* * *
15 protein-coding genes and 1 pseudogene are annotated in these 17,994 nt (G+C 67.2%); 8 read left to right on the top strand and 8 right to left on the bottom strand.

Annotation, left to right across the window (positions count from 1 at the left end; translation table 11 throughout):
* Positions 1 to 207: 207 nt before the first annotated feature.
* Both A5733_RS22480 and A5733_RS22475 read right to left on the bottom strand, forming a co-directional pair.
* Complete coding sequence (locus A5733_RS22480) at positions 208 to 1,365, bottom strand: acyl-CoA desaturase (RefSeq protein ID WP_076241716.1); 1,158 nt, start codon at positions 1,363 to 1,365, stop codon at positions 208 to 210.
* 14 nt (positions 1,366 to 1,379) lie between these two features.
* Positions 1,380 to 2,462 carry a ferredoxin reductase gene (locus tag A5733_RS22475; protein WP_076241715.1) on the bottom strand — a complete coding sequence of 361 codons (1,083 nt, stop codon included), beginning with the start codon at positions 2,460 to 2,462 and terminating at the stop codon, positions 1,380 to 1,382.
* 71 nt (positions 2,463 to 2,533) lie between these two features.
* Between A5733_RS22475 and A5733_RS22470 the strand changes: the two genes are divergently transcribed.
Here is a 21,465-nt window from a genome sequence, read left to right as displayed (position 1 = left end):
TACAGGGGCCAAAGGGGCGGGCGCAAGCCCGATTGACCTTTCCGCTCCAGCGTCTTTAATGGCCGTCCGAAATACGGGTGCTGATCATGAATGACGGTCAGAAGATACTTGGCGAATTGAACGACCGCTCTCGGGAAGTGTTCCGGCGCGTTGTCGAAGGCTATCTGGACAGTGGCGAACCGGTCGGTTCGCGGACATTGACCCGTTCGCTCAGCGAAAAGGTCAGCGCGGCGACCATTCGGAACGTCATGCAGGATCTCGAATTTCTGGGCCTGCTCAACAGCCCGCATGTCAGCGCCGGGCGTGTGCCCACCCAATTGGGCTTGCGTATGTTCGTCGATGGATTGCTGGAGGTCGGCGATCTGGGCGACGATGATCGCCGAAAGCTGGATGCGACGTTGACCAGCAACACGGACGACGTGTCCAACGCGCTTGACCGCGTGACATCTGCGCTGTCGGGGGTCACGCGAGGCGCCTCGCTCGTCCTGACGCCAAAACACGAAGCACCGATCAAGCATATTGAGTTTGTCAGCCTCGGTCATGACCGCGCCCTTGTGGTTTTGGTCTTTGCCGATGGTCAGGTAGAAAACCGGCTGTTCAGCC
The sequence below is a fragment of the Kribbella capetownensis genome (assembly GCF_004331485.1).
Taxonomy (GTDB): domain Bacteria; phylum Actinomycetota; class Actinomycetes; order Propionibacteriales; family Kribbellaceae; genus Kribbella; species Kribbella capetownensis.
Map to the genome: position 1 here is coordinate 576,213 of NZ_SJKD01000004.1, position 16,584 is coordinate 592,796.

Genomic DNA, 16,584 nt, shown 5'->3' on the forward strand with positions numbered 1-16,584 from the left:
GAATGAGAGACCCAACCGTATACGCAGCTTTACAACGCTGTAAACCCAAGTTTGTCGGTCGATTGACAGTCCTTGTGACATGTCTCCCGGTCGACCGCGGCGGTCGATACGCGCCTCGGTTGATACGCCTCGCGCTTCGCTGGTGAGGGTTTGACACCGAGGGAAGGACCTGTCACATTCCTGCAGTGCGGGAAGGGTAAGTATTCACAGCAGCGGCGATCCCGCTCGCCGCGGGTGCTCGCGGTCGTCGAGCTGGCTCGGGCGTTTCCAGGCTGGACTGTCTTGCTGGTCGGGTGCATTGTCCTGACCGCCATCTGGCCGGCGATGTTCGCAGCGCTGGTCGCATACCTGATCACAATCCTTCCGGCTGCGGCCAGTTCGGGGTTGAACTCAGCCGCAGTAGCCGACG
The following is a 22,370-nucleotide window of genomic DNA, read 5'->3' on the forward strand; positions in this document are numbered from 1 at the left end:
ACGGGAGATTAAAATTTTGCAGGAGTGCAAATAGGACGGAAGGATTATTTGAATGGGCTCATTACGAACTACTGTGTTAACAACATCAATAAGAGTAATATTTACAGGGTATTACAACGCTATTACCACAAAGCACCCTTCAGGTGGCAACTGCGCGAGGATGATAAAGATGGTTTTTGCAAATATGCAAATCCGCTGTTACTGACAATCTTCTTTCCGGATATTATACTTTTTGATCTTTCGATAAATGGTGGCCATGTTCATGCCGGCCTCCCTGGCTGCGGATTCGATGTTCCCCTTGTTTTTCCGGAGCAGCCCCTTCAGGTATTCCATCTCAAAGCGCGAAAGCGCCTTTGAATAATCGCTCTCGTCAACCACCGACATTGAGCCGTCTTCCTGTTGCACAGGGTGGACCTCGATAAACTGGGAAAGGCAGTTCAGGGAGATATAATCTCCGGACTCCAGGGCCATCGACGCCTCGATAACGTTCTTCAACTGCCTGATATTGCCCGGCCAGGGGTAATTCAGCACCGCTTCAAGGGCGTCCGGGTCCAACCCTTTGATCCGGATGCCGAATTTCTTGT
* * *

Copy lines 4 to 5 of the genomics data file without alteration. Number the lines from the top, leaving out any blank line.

* Both A5733_RS22480 and A5733_RS22475 read right to left on the bottom strand, forming a co-directional pair.
* Complete coding sequence (locus A5733_RS22480) at positions 208 to 1,365, bottom strand: acyl-CoA desaturase (RefSeq protein ID WP_076241716.1); 1,158 nt, start codon at positions 1,363 to 1,365, stop codon at positions 208 to 210.